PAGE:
Voice & Speech Newsletter

Professional Credibility

Speaking with Authority

Jennifer is in her early thirties, smart, talented and very effective in her role as account manager for a large marketing firm. She’s bubbly, talkative and tends to speak and move at a fast pace. She projects youthful energy and under pressure might seem a bit nervous.

Despite her experience, her excellent performance and high potential, Jennifer often struggles to win the respect of new clients and exert the kind of influence she desires, especially in the early stages of the relationship. People tend to assume she’s young and therefore inexperienced so they underestimate her level of expertise. Her input is sometimes ignored or dismissed; she’s not entrusted with important projects and misses strategic opportunities for advancement.

Jennifer has a credibility problem. If you can relate to her situation or something similar, you might want to consider ways to address that issue

The perception of credibility is admittedly subjective and not always accurate. But it’s formed very early in the interaction and determined at a subconscious, emotional level more than at a conscious rational level.

Here are some personal attributes you can cultivate to make sure you’re projecting an image that communicates substance and authority.

Be grounded. Feel the ground underneath you and relax down onto that firm foundation. When you’re not aware of grounding, your body tends to pull itself away from the ground. You project a physical presence that’s high and tense, not relaxed and settled. People get the feeling that you’re a lightweight.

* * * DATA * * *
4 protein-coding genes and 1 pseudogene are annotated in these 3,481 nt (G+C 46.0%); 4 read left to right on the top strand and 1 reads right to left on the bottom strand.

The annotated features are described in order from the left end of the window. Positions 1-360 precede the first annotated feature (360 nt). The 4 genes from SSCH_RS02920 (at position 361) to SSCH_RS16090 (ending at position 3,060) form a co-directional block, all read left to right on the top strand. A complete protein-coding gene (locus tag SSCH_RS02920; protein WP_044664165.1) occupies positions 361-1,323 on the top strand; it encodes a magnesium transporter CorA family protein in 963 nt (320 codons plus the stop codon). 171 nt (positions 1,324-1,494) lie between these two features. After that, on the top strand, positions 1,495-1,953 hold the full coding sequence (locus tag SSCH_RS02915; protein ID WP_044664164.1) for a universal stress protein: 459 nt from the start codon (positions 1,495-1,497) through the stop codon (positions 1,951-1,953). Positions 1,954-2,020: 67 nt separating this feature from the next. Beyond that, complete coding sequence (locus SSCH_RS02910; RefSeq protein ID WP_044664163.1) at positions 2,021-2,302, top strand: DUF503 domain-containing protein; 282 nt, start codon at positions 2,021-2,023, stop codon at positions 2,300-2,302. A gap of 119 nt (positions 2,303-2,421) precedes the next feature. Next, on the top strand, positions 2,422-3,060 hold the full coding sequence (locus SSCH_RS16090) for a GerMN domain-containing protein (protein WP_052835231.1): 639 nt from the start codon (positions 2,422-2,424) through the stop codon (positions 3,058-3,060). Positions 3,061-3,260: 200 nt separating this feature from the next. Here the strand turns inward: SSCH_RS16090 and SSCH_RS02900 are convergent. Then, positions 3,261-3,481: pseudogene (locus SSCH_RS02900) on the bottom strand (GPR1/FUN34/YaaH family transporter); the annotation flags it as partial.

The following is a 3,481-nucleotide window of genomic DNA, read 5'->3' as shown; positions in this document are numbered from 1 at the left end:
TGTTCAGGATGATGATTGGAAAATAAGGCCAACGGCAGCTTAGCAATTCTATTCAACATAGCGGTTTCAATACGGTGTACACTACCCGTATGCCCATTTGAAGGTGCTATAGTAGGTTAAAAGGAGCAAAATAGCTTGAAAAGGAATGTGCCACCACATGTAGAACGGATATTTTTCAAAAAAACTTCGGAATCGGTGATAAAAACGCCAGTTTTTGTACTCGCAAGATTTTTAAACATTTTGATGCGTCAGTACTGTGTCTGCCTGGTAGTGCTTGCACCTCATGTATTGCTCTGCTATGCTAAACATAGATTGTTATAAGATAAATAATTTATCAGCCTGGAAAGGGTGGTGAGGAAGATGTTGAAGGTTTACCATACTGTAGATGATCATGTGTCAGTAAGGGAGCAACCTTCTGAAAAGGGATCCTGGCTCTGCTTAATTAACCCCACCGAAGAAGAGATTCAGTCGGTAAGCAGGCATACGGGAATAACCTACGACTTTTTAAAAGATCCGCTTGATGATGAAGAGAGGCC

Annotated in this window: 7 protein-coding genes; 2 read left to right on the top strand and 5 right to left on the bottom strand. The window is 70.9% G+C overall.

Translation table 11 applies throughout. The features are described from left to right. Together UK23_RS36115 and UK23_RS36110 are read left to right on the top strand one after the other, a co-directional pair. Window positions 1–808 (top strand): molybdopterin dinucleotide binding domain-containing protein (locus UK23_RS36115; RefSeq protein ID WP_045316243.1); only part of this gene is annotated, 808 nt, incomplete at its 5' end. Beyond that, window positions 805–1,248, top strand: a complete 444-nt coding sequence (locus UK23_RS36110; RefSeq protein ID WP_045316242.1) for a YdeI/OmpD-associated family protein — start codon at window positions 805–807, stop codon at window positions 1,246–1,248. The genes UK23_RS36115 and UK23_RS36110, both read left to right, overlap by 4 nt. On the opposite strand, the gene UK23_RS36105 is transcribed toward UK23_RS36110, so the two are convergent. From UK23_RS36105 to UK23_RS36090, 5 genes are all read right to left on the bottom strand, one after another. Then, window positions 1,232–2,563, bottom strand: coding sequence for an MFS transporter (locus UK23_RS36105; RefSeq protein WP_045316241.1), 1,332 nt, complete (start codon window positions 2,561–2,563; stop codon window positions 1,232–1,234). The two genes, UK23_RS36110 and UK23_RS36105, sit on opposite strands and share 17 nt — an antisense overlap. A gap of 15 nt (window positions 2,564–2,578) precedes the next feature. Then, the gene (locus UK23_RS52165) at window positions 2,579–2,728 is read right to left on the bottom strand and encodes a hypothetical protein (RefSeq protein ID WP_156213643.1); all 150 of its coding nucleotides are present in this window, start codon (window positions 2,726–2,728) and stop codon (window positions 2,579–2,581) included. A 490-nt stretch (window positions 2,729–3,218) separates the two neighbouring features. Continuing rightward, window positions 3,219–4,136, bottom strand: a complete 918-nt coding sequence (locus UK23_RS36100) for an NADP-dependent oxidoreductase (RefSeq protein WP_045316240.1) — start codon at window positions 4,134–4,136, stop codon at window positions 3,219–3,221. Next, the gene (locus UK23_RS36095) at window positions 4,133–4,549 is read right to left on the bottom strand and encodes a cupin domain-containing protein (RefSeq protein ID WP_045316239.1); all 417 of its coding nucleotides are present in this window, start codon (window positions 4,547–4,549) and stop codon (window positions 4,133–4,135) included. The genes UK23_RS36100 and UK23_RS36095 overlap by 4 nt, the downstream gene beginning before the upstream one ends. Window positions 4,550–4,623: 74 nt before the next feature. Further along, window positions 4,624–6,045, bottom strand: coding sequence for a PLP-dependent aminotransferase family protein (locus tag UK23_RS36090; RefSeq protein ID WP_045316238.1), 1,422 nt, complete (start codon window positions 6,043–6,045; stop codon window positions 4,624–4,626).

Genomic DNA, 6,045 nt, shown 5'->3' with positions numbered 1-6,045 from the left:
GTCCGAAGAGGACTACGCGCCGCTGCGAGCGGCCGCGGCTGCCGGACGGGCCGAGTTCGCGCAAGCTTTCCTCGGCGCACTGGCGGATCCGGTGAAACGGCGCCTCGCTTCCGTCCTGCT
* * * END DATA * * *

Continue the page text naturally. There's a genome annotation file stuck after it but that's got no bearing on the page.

Be aligned. Take advantage of your full height. I’m not talking about “chin up, chest out, shoulders back and belly in.” That just makes you tenser, and it certainly doesn’t look relaxed and authentic. This needs to be a relaxed alignment, not a forced posture. Stand on both feet and imagine allowing your ankles, knees, hipbones, shoulders and ears to be on a vertical line.

Great Speaker Series


Spotlight on

Rebecca Davies

Doctors Without Borders

Learn more about one of our valued clients.

Recommended Book


The Credibility Code

How to Project Confidence and Competence When It Matters Most

I read a summary review of this book in the Globe & Mail, and my first thought was that Ms. Alter must have been reading my blog. (I mean that as a compliment.)


Congratulations to Evan, the winner of our first SpeechMaster giveaway! Let’s do it again! Suggest a topic relevant to voice and public speaking that you’d like to see addressed in a future issue of this newsletter. Submit your idea by September 25 and your name will automatically be entered into a draw for a free introductory SpeechMaster session ($100 value).


Cultivate a relaxed sense of openness around your mouth, when speaking. On average, you should have about one finger-width of space between your teeth. Speaking with less space weakens your voice, impairs articulation, makes you look less confident and gives listeners the feeling you’re hiding something.


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